Stephen R. Anderson

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The first volume in a new series. This volume discusses the analysis of verse metrics and, more generally, the sound structure of all spoken language. While phonological theory remains a central concern for most of the authors of this coherent collection of articles, the emphasis is placed on metrical theory, formulating and illustrating metrical principles(More)
This book proposes a theory of the distribution of adverbial adjuncts in a Principles and Parameters framework, claiming that there are few syntactic principles specific to adverbials; rather, for the most part, adverbials adjoin freely to any projection. Adjuncts' possible hierarchical positions are determined by whether they can receive a proper(More)
One of the early classics in generative grammar, published in the same year as Chomsky's Syntactic Structures, was a paper by Morris Halle (1957) " In Defense of the Number Two. " The present paper might be seen as a further attempt to substantiate the linguistic significance of " two, " this time in the ordinal sense of " second " rather than that of(More)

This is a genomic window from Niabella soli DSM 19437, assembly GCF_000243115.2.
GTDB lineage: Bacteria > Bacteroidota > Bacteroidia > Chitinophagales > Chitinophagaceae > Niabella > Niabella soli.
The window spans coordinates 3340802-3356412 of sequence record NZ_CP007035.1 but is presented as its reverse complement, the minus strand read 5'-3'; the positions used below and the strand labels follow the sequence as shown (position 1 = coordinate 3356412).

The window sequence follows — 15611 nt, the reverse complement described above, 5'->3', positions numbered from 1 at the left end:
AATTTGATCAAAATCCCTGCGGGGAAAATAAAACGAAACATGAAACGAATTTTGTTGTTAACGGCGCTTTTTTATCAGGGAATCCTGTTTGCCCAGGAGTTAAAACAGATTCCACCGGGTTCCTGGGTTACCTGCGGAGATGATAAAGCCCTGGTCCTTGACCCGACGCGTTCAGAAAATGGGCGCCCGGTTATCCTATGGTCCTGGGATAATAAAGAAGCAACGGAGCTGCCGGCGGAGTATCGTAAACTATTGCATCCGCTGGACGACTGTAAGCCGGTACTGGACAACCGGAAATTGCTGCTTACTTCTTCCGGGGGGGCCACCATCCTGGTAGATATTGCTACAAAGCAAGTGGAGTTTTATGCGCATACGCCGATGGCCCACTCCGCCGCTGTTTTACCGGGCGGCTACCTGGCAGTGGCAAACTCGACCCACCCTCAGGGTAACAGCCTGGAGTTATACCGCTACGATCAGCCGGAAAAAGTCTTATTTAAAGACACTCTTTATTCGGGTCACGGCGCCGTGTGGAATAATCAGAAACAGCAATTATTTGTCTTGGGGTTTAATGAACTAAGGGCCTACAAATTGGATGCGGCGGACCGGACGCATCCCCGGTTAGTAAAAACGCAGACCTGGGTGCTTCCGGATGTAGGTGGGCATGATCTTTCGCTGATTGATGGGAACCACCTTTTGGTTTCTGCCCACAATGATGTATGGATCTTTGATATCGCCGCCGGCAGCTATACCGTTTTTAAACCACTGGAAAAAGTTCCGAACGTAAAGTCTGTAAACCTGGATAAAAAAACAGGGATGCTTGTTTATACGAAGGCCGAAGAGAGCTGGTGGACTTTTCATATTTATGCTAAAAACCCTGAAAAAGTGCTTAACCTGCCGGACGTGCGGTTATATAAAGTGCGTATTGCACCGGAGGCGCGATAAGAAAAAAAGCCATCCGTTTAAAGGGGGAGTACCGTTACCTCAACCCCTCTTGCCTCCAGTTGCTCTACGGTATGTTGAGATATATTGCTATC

This article addresses the issue of how clitic elements come to occupy the positions they do in the surface forms of sentences. The empirical basis for the proposals here comes primarily from languages of the South Slavic family, but the treatment is intended to be more general. The background against which I would like to set this problem is the speciic(More)
This article addresses the issue of how clitic elements come to occupy the positions they do in the surface forms of sentences. The empirical basis for the proposals here comes primarily from languages of the South Slavic family, but the treatment i s i n tended to be more general. The background against which I w ould like to set this problem is the(More)
In the early years of the development of a theory of generative grammar (roughly 1955 through the early 1970s), a striking difference between the research problems that characterized the emerging field and those that had occupied its predecessors was the precipitous decline of the study of morphology. The principles of word structure can be divided roughly(More)
A number of years ago, I presented an analysis of parts of the inflectional system of the Algonquian language Potawatomi (Anderson 1977), based on descriptive material of Charles Hockett (1948, 1966) and intended to illustrate some general points about the nature of inflectional systems. Essentially the same analysis appeared with some minor refinements in(More)